15,430         —           15,430         *   

Anita Graham

     3,184         23,208         26,392         *   

Naren Gursahaney

     144,266         920,644         1,064,910         *   

Bridgette Heller

     1,326         —           1,326         *   

Kathleen Hyle

     1,326         —           1,326         *   

Kathryn Mikells

     —           —           —           *   

Dinesh Paliwal

     1,905         —           1,905         *   

Directors and Executive Officers as a Group (21 persons)

     259,646         1,206,912         1,466,558         *   

 

* Less than 1.0%

The following table sets forth the information indicated for persons or groups known to us to be beneficial owners of more than 5% of our outstanding common stock.

 

Name and Address of Beneficial Owner    Amount and Nature of
Beneficial Ownership
     Percentage of Class  

BlackRock, Inc.

40 East 52nd Street

New York, NY 10022

     15,749,366(1)         8.59%   

Dodge & Cox

555 California Street, 40th Floor

San Francisco, CA 94104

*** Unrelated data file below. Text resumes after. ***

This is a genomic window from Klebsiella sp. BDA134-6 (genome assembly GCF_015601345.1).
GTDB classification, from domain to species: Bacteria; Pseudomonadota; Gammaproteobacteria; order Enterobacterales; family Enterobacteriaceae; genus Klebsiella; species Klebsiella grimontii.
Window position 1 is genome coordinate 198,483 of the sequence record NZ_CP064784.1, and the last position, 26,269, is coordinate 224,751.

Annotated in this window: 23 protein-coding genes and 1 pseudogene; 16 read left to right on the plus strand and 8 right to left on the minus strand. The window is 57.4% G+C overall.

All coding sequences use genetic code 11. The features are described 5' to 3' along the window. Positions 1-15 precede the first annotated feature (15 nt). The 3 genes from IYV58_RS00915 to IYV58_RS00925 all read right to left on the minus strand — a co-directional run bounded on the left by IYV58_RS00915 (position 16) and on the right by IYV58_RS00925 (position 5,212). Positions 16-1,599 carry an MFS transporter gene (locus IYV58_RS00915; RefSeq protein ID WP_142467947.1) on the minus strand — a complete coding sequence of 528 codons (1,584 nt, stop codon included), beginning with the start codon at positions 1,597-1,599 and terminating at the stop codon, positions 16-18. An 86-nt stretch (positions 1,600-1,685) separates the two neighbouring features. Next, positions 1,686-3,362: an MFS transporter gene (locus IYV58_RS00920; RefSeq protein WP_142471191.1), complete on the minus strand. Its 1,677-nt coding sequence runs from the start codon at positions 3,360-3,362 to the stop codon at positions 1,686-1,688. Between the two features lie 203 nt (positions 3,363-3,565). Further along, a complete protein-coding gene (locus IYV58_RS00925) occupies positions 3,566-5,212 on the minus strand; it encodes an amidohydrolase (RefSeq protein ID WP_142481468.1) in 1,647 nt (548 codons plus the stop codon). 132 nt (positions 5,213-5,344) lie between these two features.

25,351,478(2)         13.83%   

The Vanguard Group

100 Vanguard Boulevard

Malvern, PA 19355

     13,688,567(3)         7.47%   
(1) 

Information shown is based on information reported on Schedule 13G filed with the SEC on January 30, 2013, in which BlackRock, Inc. reported that it has sole voting power over 15,749,366 shares of our common stock and sole dispositive power of 15,749,366 shares of our common stock.

(2) 

Information shown is based on information reported on Schedule 13G filed with the SEC on September 10, 2013, in which Dodge and Cox reported that it has sole voting power over 24,193,254 shares of our common stock and sole dispositive power of 25,351,478 shares of our common stock.

(3)